Also, few languages have migrated from the neighboring country India; Punjabi, Rajasthani, Haryanvi, Sindhi, Assamese, Oriya, and Nagamese amongst others. 

What is the second language spoken in Nepal?

As Nepal is a multiethnic country, it interacts a threefold ethnic-linguistic structure. 

First is one (ethnic group)-to-one (language), e.g., Rai speaking a single language, mainly Rai. 

Second is one (caste/ethnic group)-to-many (languages), e.g., Rai speaking Rai, Limbu, Tamang, and Magar languages. 

Third one is many (castes/ethnic groups)-to-one (language),e.g., Bahun, Kshetri, Sarki, Damai, Thakuri, and Kami speaking a single language Nepali.

And the majority of Nepal’s population are monolinguals, meaning they speak only one language, while the remaining population speaks at least a language other than their mother tongues, called ‘second language.’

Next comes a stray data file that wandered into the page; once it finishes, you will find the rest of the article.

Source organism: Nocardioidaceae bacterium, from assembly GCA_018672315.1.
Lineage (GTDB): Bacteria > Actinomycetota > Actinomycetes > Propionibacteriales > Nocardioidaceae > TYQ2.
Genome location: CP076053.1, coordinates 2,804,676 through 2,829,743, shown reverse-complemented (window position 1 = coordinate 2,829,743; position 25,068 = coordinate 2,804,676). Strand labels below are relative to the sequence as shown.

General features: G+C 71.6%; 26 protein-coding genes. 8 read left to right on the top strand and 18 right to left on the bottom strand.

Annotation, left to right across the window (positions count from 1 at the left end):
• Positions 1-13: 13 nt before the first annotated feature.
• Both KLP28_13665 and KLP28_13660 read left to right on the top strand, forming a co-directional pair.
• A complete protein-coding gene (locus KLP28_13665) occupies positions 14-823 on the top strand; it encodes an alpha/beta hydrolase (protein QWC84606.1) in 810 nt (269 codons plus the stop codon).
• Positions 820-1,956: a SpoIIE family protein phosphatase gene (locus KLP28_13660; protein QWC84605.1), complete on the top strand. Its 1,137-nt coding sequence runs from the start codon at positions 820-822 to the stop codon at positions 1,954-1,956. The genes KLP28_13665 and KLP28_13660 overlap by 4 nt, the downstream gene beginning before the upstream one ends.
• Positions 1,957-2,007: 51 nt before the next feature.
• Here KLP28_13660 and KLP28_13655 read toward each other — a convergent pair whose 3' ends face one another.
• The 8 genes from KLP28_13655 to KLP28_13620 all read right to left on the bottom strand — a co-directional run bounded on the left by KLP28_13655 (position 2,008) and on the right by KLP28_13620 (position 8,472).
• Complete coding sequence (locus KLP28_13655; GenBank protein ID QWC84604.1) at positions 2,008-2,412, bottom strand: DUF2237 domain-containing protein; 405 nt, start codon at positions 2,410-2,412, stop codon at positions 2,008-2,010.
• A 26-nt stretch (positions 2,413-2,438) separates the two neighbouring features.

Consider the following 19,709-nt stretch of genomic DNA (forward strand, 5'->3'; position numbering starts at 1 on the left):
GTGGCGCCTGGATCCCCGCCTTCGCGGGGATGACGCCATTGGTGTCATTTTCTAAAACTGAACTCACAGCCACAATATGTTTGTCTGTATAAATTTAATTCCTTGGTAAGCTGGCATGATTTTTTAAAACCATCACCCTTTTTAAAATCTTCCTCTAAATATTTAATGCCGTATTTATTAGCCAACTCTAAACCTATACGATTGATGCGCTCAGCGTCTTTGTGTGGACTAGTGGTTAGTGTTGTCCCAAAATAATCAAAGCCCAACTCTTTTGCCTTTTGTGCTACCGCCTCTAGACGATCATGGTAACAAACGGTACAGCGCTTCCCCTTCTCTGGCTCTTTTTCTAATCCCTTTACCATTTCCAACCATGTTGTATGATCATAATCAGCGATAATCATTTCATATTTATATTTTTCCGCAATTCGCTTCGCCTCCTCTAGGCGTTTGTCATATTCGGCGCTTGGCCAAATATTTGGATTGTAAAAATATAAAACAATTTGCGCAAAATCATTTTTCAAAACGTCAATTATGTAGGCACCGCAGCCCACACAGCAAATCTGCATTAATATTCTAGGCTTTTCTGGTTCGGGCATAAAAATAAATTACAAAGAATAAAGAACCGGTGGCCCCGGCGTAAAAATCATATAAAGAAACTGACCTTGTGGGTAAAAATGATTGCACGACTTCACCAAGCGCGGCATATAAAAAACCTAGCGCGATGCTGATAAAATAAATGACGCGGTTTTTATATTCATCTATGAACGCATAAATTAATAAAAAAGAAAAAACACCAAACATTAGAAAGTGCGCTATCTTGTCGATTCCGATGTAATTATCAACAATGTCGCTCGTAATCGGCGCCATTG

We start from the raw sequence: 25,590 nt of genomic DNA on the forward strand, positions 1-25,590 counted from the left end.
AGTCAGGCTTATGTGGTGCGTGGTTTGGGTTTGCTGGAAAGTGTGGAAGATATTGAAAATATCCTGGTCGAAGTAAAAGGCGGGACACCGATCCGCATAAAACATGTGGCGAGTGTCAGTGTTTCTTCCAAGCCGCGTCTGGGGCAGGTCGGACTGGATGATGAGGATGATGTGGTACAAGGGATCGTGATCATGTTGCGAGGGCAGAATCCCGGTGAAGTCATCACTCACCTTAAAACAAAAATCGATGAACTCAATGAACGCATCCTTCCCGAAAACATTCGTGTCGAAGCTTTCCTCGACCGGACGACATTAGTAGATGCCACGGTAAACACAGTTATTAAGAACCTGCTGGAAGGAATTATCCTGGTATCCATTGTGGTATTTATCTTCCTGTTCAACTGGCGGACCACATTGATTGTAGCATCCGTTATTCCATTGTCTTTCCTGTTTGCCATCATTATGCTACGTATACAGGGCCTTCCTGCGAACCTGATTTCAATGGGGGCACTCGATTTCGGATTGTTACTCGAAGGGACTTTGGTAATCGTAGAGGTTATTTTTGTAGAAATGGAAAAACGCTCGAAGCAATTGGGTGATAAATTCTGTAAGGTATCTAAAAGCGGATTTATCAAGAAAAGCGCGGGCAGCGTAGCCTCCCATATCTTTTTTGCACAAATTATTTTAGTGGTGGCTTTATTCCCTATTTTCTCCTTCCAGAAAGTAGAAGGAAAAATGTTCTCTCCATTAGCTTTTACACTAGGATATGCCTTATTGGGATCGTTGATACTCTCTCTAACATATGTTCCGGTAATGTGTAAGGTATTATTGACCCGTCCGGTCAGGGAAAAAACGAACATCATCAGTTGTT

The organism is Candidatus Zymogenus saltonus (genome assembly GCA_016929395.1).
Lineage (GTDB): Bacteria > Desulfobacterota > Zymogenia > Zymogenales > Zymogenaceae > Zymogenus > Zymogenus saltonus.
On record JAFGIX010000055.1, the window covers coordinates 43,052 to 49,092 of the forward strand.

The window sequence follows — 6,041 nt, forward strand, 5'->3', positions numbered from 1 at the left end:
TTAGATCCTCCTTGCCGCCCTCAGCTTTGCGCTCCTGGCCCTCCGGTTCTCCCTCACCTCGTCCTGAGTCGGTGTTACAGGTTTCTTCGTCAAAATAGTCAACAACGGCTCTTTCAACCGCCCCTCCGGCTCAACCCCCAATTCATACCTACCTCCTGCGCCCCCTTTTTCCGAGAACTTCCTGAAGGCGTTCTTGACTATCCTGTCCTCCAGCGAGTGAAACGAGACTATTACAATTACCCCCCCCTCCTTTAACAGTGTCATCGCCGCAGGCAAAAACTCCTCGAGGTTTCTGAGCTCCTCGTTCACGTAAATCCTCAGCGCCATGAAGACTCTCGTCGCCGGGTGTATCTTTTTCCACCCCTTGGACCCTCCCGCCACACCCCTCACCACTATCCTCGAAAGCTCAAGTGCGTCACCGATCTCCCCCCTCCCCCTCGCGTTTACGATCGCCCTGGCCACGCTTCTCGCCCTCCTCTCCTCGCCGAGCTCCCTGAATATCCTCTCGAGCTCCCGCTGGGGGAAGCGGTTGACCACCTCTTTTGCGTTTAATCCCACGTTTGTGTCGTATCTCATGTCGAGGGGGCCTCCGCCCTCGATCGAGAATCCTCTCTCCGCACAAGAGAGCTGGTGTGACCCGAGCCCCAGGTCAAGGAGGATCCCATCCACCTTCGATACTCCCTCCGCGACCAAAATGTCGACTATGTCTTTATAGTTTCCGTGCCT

For the population speaking at least a second language, the largest number speaks Nepali, and the Hindi language is the second one. In the context of Nepal, there has been a drastic increase in population speaking Hindi as a second language.

And the next largest second-language speaking groups are Maithili, followed by Bhojpuri, Tharu, English, Bajjika, Urdu, Avadhi, Magar, Tamang, Newar and Bantawa.

Is English spoken in Nepal?

Looking at the history, Nepal was never colonized by English, nor has it recognized English as an official language in its constitutions and yet, English has already become a very prevalent language in Nepal.

Globalization and Neoliberalism are the two key forces that have constituted on this rage. When Nepal opened its door to foreigners in 1950, the flow of foreigners or tourism, business, research, development, religion, and education increased briskly in Nepal.

With the arrival of foreigners, their language (mainly English) and culture started to make an impact, especially in big cities like Kathmandu and Pokhara. And now, even the illiterates are speaking English because of tourism development.

Now, English has become the primary language in business and education. So, yes, English is spoken in Nepal by a considerable population, mainly in urban areas.

Leave a Message
Leave a Message